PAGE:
By Nicholas Vinocur and Emile Picy
PARIS (Reuters) - France's lower house of parliament voted on Tuesday to pass a draft law overhauling the labor system despite widespread union protests against the bill, opening the way for a debate in the Senate later this month.
The vote came as Socialist President Francois Hollande spent the last week fending off accusations of a cover-up after his former budget minister admitted lying about a secret foreign bank account at a time when the government is already struggling to reverse a rise in unemployment and meet its economic targets.
Accusations among some on the left that Hollande has abandoned Socialism could drag down his already dismal approval ratings, stuck around 27 percent, and hurt his party's performance in municipal elections next year.
The National Assembly adopted the draft bill, which ushers in a series of measures to loosen firing and hiring rules, by 250 votes in favor versus 26 against as scores of opposition conservatives abstained and thousands protested outside.
Socialist lawmakers and center-left allies backed the bill but the Greens Party, part of Hollande's government and supposed to be a parliament ally, abstained in a rebuke to the man they helped bring to power last year.
"This is a small revolution," said Annick Lepetit, head of the Socialist group in the National Assembly.
Thirty-five Socialist deputies joined Greens dissidents in abstaining from the vote, hinting at a growing rift in Hollande's camp as tens of thousands of protesters led by the hardline CGT union marched against it in 170 towns and cities.
In all, 178 lawmakers abstained, mainly conservatives.
Street protests will not block the reform from becoming law because Hollande, whose Socialist Party has a majority in parliament, is likely to find enough support in the Senate to pass the law when the debate moves there later in April.
But hardline unions, aided by their left-wing allies in parliament, aim to mobilize public opinion against the bill and obtain as many amendments as possible during the debate.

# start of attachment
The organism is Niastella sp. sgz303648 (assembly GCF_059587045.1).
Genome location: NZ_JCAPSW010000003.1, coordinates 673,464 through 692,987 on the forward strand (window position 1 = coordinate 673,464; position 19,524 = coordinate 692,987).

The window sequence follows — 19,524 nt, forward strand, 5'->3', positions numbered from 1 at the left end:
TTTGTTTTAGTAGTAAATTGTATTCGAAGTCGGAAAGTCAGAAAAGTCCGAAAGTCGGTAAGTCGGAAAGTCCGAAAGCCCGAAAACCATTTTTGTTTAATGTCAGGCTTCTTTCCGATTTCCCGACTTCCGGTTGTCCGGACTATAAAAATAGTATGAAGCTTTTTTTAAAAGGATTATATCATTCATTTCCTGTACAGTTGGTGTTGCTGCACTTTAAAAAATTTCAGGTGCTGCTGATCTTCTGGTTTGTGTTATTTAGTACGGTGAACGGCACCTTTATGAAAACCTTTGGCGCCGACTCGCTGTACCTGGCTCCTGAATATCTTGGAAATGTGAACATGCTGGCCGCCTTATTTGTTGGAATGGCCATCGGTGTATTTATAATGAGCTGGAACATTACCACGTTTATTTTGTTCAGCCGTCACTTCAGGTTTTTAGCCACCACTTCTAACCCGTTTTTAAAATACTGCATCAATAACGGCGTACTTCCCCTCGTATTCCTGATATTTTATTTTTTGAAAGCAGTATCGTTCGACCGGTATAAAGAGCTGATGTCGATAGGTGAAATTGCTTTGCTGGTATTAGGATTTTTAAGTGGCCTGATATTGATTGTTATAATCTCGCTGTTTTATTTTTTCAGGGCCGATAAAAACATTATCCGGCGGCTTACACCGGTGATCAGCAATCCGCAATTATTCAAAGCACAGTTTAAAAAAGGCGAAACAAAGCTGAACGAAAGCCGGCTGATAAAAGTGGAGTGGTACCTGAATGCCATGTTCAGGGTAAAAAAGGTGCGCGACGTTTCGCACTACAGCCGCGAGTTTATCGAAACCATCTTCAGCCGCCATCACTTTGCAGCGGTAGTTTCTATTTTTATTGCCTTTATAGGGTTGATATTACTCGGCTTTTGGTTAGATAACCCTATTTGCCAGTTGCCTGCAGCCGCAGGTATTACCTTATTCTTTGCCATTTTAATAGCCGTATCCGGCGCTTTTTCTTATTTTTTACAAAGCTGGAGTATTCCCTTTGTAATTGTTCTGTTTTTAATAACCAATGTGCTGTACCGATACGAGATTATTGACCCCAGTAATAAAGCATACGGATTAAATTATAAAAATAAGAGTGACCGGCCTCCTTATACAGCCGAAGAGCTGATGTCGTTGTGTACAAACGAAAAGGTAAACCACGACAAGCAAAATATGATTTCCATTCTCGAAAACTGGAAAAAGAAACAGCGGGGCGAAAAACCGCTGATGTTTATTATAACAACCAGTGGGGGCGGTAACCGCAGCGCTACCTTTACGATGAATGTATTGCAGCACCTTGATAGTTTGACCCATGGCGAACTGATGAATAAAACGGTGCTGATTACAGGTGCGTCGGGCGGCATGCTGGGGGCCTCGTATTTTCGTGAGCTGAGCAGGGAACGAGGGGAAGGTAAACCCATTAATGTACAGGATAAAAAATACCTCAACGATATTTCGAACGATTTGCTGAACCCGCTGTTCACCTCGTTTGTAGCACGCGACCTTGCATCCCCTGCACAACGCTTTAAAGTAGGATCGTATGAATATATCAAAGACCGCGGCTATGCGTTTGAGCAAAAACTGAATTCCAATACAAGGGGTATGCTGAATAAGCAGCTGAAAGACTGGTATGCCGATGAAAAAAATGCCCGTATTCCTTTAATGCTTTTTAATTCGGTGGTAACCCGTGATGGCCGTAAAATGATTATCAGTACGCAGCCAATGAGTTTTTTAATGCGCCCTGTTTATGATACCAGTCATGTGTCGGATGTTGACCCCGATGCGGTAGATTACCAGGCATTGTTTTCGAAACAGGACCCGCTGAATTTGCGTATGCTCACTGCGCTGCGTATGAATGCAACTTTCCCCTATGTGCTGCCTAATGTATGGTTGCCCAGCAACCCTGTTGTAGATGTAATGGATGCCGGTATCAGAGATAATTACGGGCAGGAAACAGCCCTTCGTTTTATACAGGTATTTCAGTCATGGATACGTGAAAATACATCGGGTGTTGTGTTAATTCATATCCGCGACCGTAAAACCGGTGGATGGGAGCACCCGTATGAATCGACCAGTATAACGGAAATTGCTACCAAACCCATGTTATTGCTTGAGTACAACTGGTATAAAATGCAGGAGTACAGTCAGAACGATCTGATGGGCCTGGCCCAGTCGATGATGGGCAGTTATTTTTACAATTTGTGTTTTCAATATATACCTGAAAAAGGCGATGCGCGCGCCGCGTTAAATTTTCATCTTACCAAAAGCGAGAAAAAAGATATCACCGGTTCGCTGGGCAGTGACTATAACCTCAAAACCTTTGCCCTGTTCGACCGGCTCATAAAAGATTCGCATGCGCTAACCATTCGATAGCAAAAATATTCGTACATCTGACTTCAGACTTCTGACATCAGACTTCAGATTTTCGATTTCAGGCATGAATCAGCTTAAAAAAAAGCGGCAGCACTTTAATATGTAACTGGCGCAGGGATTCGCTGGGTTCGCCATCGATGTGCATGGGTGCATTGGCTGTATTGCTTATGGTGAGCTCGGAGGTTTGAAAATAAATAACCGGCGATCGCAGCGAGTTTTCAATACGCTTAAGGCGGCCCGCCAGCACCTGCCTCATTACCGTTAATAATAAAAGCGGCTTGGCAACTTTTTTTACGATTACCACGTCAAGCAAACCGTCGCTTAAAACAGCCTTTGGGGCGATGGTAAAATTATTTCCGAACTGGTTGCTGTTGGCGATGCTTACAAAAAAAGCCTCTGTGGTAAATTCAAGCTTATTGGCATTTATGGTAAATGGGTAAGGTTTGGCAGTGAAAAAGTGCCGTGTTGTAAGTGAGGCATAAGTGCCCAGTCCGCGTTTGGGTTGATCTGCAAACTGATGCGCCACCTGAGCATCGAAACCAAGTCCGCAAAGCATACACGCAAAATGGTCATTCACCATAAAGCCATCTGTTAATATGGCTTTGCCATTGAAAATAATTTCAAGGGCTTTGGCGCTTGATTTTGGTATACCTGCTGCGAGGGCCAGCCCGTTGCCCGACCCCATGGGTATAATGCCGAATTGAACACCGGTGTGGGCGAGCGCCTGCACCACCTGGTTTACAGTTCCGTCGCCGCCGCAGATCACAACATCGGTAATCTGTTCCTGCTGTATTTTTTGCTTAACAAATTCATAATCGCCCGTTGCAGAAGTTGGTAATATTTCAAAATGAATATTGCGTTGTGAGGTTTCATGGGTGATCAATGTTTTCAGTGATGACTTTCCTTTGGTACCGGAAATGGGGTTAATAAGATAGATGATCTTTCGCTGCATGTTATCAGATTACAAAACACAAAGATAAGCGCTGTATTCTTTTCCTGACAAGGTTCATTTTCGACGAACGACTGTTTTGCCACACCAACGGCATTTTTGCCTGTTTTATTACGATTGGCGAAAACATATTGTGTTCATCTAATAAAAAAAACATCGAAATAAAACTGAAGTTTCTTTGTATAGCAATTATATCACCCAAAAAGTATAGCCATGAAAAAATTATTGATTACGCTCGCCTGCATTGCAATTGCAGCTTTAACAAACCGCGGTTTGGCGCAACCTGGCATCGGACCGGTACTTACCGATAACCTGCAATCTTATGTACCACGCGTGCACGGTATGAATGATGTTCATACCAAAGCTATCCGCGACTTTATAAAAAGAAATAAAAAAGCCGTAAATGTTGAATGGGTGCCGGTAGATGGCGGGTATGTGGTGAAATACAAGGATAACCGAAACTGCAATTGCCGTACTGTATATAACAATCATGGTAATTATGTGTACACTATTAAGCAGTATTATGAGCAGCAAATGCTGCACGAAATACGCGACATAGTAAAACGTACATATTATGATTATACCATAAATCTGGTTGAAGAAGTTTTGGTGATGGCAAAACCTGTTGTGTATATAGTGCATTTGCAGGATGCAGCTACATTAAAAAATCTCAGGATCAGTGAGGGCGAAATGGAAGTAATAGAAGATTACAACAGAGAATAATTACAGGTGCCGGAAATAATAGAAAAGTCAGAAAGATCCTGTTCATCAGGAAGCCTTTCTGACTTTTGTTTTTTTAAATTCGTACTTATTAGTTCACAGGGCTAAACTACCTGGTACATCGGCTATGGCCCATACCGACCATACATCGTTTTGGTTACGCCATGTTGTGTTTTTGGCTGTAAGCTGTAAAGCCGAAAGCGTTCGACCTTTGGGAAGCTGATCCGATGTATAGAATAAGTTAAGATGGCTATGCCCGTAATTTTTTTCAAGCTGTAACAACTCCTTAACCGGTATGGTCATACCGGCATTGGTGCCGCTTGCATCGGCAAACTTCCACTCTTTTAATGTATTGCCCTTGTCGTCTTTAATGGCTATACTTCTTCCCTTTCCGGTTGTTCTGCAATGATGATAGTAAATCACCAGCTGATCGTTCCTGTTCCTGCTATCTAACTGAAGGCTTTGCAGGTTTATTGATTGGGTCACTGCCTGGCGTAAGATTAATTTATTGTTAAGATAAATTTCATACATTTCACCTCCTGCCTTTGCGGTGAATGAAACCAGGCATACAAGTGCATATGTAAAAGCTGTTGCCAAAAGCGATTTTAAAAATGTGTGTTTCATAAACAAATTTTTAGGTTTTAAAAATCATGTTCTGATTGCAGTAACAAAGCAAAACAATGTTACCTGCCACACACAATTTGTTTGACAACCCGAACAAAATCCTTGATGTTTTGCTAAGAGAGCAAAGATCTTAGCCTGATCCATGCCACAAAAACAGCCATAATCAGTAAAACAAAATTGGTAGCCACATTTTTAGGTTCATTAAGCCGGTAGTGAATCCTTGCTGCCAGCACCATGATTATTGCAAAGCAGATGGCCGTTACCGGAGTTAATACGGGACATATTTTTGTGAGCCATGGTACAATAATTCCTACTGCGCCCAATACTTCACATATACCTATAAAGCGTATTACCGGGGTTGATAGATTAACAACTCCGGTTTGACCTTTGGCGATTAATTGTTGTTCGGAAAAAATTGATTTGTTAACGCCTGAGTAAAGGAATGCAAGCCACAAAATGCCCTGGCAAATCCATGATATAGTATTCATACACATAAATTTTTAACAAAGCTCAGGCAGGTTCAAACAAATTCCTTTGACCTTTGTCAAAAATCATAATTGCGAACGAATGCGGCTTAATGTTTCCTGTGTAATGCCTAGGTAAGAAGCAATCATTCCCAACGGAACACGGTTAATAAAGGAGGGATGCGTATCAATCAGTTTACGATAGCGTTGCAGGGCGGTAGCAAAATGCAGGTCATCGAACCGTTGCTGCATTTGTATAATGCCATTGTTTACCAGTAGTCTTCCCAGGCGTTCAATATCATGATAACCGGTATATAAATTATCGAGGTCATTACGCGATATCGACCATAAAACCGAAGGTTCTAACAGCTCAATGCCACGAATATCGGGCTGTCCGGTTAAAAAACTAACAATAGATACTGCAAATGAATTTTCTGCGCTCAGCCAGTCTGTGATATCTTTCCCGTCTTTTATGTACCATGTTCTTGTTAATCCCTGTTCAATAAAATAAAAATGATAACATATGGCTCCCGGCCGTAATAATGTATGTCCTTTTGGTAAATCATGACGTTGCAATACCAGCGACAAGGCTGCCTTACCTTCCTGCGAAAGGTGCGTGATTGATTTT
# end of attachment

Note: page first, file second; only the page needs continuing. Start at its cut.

Members of the CGT, France's second-largest union by membership, branded the draft law as "traitorous", splitting with its bigger rival, the CFDT, which backed the labor overhaul in an accord reached after weeks of talks.
In the southern city of Marseille, marchers bore banners reading: "No to breaking the labor code", against a text seen as the most comprehensive labor reform since World War Two.
"We won't let anything past us," regional CGT chief Mireille Chessa told reporters.
Public opinion on the reforms is divided. But a survey by pollster BVA in March found 62 percent of respondents supported the bill, making it more popular than Hollande himself.
"The point is ... to make workers aware of the impact this is going to have on their daily lives," Thierry Lepaon, head of the CGT union, told Canal+ television.
In dozens of articles, the bill aims to inject more flexibility into a system the IMF, OECD and ratings agencies say is to blame for chronically high unemployment because it gives some workers too much job security and others too little.
Pressure from Brussels to fix structural brakes on competitiveness, from rigid labor markets to tax fraud, compelled leaders in Italy and Spain to undertake similar profound reforms despite opposition on the streets.
Labor Minister Michel Sapin has said the changes will be implemented as soon as possible in a bid to combat unemployment, which has risen steadily over the past two years to reach 10.6 percent, close to an all-time record in jobless claims.
But far-left lawmakers, who have sought minor amendments to weaken the bill, hope to slow its passage through the Senate.
"We are acting as amplifiers for the demands of the protesters today," Andre Chassaigne, head of the Communist Party's group in parliament, told left-wing paper l'Humanite.
Laurence Parisot, head of the Medef employers' union, said she was happy overall with the draft bill.
"But careful," she added, on BFM TV. "I would not stand for it if the nibbling that went on in the Assembly were to become bigger bites in the Senate."
(Additional reporting by Jean-Francois Rosnoblet in Marseille; Editing by Catherine Bremer and Michael Roddy)